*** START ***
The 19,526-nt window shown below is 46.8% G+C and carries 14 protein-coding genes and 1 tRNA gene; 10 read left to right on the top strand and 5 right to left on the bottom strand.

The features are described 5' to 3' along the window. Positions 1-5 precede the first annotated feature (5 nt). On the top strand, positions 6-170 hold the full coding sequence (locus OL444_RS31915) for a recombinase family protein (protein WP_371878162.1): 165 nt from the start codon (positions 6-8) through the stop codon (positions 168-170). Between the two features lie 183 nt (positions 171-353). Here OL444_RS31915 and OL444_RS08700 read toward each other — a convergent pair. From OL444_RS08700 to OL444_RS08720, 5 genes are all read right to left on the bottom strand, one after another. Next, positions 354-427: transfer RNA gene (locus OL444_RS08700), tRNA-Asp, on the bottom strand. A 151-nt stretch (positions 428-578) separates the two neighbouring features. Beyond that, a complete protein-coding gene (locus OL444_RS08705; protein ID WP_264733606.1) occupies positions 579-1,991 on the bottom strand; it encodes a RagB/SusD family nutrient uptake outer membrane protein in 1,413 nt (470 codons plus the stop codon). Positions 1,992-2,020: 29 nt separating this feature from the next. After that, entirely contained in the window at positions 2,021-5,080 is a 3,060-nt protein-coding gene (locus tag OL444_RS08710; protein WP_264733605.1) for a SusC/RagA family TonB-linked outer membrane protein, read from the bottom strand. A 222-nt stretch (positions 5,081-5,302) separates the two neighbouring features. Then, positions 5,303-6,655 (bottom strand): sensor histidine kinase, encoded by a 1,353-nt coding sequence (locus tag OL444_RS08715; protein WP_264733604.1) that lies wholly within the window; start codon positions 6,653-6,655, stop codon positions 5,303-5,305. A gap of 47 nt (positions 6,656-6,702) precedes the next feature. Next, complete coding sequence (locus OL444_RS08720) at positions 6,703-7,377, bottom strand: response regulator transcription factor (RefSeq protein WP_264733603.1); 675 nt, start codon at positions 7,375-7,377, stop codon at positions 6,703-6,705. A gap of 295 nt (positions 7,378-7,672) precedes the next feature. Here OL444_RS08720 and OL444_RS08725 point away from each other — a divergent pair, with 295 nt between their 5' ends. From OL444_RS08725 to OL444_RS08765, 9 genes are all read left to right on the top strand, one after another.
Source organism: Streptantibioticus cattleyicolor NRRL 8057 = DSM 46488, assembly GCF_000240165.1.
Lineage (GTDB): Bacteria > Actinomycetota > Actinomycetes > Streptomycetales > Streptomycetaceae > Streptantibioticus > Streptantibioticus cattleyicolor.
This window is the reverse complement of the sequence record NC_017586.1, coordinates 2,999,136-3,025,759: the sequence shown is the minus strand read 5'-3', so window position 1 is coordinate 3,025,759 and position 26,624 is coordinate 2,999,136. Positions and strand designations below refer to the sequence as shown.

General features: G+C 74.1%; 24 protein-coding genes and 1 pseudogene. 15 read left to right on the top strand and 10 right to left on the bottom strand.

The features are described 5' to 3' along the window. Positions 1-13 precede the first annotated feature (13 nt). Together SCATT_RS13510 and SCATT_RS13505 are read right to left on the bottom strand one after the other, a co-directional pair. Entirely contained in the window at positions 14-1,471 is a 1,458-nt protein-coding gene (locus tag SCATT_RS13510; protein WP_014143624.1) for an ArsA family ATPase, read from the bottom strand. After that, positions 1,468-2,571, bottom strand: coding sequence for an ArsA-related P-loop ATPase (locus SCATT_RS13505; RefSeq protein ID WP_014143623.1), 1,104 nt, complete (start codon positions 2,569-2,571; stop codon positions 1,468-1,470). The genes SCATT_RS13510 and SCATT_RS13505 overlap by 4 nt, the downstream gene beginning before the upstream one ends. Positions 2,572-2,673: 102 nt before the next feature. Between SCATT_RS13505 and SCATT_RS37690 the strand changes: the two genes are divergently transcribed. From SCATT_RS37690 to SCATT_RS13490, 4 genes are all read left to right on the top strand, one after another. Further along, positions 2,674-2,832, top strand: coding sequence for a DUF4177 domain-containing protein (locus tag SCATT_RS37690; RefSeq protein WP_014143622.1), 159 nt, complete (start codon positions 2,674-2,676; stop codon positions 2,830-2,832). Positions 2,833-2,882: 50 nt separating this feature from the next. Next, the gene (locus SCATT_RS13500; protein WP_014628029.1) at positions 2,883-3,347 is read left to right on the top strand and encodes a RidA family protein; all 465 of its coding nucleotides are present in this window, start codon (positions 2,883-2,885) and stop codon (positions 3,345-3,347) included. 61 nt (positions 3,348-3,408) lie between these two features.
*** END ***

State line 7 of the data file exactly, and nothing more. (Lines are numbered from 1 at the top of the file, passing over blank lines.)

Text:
The features are described 5' to 3' along the window. Positions 1-13 precede the first annotated feature (13 nt). Together SCATT_RS13510 and SCATT_RS13505 are read right to left on the bottom strand one after the other, a co-directional pair. Entirely contained in the window at positions 14-1,471 is a 1,458-nt protein-coding gene (locus tag SCATT_RS13510; protein WP_014143624.1) for an ArsA family ATPase, read from the bottom strand. After that, positions 1,468-2,571, bottom strand: coding sequence for an ArsA-related P-loop ATPase (locus SCATT_RS13505; RefSeq protein ID WP_014143623.1), 1,104 nt, complete (start codon positions 2,569-2,571; stop codon positions 1,468-1,470). The genes SCATT_RS13510 and SCATT_RS13505 overlap by 4 nt, the downstream gene beginning before the upstream one ends. Positions 2,572-2,673: 102 nt before the next feature. Between SCATT_RS13505 and SCATT_RS37690 the strand changes: the two genes are divergently transcribed. From SCATT_RS37690 to SCATT_RS13490, 4 genes are all read left to right on the top strand, one after another. Further along, positions 2,674-2,832, top strand: coding sequence for a DUF4177 domain-containing protein (locus tag SCATT_RS37690; RefSeq protein WP_014143622.1), 159 nt, complete (start codon positions 2,674-2,676; stop codon positions 2,830-2,832). Positions 2,833-2,882: 50 nt separating this feature from the next. Next, the gene (locus SCATT_RS13500; protein WP_014628029.1) at positions 2,883-3,347 is read left to right on the top strand and encodes a RidA family protein; all 465 of its coding nucleotides are present in this window, start codon (positions 2,883-2,885) and stop codon (positions 3,345-3,347) included. 61 nt (positions 3,348-3,408) lie between these two features.